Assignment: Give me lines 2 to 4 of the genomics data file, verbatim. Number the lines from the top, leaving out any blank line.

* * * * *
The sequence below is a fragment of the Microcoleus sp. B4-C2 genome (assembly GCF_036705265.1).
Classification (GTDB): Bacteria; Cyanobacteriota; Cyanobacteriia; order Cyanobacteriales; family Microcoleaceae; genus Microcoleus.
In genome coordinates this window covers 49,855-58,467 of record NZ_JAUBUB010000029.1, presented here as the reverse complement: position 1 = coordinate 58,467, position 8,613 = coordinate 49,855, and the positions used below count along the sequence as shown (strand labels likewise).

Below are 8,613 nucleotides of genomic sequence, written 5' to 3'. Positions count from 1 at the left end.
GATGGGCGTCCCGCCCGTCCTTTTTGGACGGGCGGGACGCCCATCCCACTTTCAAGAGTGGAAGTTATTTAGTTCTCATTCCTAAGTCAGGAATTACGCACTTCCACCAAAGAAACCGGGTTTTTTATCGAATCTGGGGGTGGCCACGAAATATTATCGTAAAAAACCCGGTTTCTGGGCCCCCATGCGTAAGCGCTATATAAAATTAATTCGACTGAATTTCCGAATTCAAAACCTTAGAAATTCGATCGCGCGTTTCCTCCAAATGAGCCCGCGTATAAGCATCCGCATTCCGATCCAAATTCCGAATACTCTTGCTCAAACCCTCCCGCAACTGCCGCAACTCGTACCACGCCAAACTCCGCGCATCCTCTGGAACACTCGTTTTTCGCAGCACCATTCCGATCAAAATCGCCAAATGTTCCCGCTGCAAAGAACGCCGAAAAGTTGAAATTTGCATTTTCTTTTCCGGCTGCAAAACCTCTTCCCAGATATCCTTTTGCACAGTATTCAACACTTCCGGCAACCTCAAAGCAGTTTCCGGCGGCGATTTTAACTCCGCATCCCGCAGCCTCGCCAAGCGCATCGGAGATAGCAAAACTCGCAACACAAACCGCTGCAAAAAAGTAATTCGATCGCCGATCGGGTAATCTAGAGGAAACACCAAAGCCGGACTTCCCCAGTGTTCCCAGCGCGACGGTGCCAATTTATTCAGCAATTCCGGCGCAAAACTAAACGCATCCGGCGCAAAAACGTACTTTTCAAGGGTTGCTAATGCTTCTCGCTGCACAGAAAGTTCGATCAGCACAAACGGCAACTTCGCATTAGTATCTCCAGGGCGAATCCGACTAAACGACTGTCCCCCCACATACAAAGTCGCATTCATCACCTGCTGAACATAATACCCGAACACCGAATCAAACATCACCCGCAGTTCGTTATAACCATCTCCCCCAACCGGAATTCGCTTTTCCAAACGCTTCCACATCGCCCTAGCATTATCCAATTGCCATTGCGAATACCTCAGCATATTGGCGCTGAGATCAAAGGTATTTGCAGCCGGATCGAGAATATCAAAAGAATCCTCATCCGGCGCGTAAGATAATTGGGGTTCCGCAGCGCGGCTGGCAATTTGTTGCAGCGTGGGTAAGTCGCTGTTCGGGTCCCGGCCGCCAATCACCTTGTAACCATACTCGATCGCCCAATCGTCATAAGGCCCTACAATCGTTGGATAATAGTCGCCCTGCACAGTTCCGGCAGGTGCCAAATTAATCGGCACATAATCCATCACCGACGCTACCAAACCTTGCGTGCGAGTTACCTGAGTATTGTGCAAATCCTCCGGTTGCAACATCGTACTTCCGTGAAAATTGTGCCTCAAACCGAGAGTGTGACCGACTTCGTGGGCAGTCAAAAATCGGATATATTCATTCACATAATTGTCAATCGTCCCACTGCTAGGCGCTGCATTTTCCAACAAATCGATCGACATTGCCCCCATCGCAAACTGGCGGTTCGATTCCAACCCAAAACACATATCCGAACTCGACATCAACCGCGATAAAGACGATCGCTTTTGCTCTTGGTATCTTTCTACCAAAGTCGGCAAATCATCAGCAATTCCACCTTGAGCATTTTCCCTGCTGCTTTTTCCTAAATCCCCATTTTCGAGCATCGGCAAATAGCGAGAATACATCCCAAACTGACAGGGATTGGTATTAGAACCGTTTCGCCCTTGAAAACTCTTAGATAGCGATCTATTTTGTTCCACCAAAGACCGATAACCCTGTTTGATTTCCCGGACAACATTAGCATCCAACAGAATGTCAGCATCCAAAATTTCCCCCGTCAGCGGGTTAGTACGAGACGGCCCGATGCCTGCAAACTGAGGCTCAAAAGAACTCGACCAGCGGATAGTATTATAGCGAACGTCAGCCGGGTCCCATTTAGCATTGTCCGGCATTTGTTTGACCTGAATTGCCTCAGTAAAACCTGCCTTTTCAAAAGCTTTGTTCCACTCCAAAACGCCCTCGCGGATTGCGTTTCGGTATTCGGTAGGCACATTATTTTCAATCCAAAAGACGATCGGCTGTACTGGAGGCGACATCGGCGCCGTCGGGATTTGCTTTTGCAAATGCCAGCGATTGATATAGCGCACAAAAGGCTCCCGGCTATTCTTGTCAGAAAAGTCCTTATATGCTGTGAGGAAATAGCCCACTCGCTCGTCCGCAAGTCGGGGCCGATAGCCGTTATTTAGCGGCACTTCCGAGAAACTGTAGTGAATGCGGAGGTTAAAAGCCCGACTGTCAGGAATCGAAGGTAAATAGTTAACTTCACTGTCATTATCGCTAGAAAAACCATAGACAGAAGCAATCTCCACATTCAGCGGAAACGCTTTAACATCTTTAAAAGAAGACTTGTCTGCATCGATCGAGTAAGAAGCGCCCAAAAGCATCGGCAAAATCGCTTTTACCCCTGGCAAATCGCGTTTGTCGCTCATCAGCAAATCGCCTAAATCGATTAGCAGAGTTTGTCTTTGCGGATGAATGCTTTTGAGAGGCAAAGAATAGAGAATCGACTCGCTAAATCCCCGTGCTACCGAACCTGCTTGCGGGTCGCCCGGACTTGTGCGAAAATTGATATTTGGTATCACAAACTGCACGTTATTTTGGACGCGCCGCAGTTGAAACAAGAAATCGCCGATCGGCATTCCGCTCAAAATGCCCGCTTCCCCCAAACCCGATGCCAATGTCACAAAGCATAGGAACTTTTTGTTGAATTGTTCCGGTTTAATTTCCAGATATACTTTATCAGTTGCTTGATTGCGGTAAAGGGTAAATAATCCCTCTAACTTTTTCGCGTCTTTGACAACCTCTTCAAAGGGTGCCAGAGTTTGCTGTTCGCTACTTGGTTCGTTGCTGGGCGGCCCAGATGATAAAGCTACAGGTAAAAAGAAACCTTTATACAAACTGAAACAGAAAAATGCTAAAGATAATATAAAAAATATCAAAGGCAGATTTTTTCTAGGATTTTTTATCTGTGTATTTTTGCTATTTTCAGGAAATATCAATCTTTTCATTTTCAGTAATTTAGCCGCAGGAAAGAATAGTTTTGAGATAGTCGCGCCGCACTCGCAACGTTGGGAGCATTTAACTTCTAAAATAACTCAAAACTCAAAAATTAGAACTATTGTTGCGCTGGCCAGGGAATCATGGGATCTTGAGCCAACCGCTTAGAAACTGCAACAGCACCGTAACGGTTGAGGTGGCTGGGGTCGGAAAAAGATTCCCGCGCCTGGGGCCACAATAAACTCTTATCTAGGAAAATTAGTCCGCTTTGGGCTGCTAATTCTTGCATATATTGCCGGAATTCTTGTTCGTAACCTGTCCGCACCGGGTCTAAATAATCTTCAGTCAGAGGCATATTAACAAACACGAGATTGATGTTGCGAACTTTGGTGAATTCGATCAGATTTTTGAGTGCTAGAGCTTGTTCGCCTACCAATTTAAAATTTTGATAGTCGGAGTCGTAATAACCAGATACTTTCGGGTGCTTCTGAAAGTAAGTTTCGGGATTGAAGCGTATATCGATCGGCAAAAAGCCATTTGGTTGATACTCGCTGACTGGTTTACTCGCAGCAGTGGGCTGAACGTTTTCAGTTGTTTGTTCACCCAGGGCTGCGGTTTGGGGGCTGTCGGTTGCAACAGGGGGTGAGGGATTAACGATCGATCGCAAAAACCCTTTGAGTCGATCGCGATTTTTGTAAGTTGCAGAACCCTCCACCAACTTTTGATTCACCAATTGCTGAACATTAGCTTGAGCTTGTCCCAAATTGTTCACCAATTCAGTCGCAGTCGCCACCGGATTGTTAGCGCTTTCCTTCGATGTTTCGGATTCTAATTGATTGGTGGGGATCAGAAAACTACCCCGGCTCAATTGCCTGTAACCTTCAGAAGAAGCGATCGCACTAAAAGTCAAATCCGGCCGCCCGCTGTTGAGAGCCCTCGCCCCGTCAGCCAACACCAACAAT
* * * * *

Classification (GTDB): Bacteria; Cyanobacteriota; Cyanobacteriia; order Cyanobacteriales; family Microcoleaceae; genus Microcoleus.
In genome coordinates this window covers 49,855-58,467 of record NZ_JAUBUB010000029.1, presented here as the reverse complement: position 1 = coordinate 58,467, position 8,613 = coordinate 49,855, and the positions used below count along the sequence as shown (strand labels likewise).

Below are 8,613 nucleotides of genomic sequence, written 5' to 3'. Positions count from 1 at the left end.